the game should be the task, not the reward.

I’ve been trying to put my finger on what’s so wrong with poor old Math Blaster’s oft-maligned core mechanic (solve an arithmetic problem to progress the game).

Learning game researchers often critique this type of design, using arguments common from anti-gamification (my favorite is “chocolate covered broccoli”). But like gamification advocates, defenders ask: What’s wrong with that? It works, adding motivation to rote learning. While some question the value of extrinsic motivation, let alone rote learning (see wolfram’s TED talk), it does work.  No, there is something else. Something more frustrating.

Nintendo’s Help Cat (see Danc’s insanely detailed critique) runs away from the cursor, making it harder, not easier, to get hints . Since users assume winning yields valuable information, Help Cat winners are predisposed to value the factual knowledge delivered (hints about using the hardware).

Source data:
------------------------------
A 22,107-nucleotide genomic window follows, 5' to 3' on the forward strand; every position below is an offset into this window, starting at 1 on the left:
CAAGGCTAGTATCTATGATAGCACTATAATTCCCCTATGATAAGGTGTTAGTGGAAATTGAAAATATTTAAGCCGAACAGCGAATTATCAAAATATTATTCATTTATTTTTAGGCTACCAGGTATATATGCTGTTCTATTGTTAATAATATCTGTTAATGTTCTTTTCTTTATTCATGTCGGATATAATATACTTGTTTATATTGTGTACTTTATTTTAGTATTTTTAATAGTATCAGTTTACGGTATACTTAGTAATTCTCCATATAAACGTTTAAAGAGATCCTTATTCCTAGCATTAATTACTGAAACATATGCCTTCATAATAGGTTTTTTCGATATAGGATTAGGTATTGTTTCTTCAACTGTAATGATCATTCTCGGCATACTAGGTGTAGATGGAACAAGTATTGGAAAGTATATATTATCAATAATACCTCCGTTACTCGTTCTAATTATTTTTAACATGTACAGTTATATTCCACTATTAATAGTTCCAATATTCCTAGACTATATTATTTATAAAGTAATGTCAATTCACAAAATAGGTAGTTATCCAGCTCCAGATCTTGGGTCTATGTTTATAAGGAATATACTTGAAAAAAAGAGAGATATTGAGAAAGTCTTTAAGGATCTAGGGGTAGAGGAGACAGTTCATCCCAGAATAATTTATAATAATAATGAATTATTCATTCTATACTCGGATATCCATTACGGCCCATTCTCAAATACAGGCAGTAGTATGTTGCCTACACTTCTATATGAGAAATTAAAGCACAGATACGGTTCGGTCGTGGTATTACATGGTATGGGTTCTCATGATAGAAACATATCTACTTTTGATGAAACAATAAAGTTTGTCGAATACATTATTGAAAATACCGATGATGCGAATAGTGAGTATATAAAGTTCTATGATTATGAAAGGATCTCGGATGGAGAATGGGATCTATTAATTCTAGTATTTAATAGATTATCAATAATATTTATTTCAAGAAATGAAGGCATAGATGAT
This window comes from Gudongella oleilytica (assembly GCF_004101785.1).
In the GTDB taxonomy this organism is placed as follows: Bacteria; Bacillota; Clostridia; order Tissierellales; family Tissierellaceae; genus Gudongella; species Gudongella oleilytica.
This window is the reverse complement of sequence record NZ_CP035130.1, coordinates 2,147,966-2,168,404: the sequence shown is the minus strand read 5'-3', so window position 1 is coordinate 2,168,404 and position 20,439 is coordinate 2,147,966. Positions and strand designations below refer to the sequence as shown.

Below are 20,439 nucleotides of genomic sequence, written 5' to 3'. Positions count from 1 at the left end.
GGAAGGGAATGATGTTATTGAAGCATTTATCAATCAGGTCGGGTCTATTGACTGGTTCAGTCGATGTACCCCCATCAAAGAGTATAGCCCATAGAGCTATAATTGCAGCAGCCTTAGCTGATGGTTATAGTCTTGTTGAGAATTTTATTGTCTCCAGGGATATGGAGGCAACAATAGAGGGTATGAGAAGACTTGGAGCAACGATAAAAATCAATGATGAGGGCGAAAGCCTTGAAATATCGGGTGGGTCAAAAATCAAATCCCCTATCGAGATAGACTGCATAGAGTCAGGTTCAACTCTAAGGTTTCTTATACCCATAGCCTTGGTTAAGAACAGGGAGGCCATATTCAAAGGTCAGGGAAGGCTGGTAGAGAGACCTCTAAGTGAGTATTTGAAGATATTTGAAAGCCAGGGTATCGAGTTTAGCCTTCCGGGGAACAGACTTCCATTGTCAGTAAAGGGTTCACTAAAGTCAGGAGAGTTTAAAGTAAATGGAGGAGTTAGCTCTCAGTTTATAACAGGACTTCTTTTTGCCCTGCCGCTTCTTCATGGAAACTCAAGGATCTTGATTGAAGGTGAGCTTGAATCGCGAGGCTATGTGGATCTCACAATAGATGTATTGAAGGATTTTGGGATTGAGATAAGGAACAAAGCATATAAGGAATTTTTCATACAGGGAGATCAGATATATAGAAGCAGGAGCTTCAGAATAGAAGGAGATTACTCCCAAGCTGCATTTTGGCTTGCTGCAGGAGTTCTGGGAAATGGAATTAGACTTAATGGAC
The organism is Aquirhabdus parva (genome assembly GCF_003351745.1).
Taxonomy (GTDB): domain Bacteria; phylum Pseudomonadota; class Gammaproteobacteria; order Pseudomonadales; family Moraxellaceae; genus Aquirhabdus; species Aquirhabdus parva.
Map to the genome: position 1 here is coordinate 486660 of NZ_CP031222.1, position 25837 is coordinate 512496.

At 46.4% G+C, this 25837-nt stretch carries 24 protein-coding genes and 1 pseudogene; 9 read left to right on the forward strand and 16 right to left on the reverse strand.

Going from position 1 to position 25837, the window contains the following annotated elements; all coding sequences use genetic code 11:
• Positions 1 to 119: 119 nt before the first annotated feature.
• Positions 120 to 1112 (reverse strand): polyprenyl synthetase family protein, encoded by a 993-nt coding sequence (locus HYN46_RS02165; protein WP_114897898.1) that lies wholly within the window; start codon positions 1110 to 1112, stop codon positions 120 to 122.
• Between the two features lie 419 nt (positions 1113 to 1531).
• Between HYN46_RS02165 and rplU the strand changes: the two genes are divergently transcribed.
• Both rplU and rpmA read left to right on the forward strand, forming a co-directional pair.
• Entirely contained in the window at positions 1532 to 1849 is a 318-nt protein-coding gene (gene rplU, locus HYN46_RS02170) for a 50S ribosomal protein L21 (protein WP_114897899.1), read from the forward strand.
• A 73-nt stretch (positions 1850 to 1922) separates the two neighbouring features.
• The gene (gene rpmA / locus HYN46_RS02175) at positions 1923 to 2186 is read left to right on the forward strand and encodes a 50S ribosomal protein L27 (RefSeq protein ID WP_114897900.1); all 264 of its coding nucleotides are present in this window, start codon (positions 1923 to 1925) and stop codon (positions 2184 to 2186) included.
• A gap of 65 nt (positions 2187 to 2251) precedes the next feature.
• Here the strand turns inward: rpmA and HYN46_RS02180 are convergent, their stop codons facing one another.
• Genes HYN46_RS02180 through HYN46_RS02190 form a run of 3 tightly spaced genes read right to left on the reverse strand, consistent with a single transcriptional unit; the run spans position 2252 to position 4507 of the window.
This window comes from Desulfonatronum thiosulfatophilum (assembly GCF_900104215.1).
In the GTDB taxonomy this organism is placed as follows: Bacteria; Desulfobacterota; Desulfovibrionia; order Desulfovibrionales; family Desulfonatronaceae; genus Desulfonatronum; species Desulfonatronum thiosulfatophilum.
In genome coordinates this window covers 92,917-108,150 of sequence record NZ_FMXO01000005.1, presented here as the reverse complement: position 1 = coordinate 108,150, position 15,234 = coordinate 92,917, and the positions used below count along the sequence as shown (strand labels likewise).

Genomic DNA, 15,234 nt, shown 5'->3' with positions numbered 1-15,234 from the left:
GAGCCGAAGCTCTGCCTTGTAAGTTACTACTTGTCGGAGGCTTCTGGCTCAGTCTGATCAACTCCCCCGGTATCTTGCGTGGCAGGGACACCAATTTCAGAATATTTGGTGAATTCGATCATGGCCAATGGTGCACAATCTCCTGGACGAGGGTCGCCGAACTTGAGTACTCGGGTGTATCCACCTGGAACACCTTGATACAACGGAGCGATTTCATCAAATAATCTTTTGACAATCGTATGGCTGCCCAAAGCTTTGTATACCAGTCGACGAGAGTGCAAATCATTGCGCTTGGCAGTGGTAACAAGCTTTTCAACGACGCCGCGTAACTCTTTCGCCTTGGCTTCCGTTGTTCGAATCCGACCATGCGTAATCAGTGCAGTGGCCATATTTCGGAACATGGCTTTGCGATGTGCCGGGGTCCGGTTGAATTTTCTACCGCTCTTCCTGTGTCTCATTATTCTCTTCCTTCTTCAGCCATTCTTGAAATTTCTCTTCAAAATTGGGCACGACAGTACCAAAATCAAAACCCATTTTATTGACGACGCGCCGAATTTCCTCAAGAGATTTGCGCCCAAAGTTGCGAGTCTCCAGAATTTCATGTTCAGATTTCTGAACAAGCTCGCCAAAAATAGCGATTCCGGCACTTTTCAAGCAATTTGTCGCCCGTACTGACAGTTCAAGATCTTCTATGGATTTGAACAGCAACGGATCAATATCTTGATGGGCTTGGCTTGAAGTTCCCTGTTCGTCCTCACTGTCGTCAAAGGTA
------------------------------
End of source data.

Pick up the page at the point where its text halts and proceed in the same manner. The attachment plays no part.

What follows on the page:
After noting how Help Cat exposed hidden assumptions in UX and instructional design, Help Cat implies a question of learning games:

Is game play activity the reward, or the task?

Math Blaster’s design implies that game activity is simple, easy entertainment — a reward for real work of calculation. The “fun” in games is “simple, easy entertainment.”  But games are a form of play, and it may seem strange to say, but video game play is rarely simple or easy. In fact, it has a lot more in common with the frustrations and satisfactions of learning than “simple, easy entertainment”, as James Paul Gee convincinly explains in some detail.

Maybe playful design can help learning game designers disrupt the fallacious tension between fun and learning.  This line of thinking is leading back to one of my favorite design principles: “Find the Fun in the Learning.”  (“Moving Learning Games Forward”, MIT education arcade).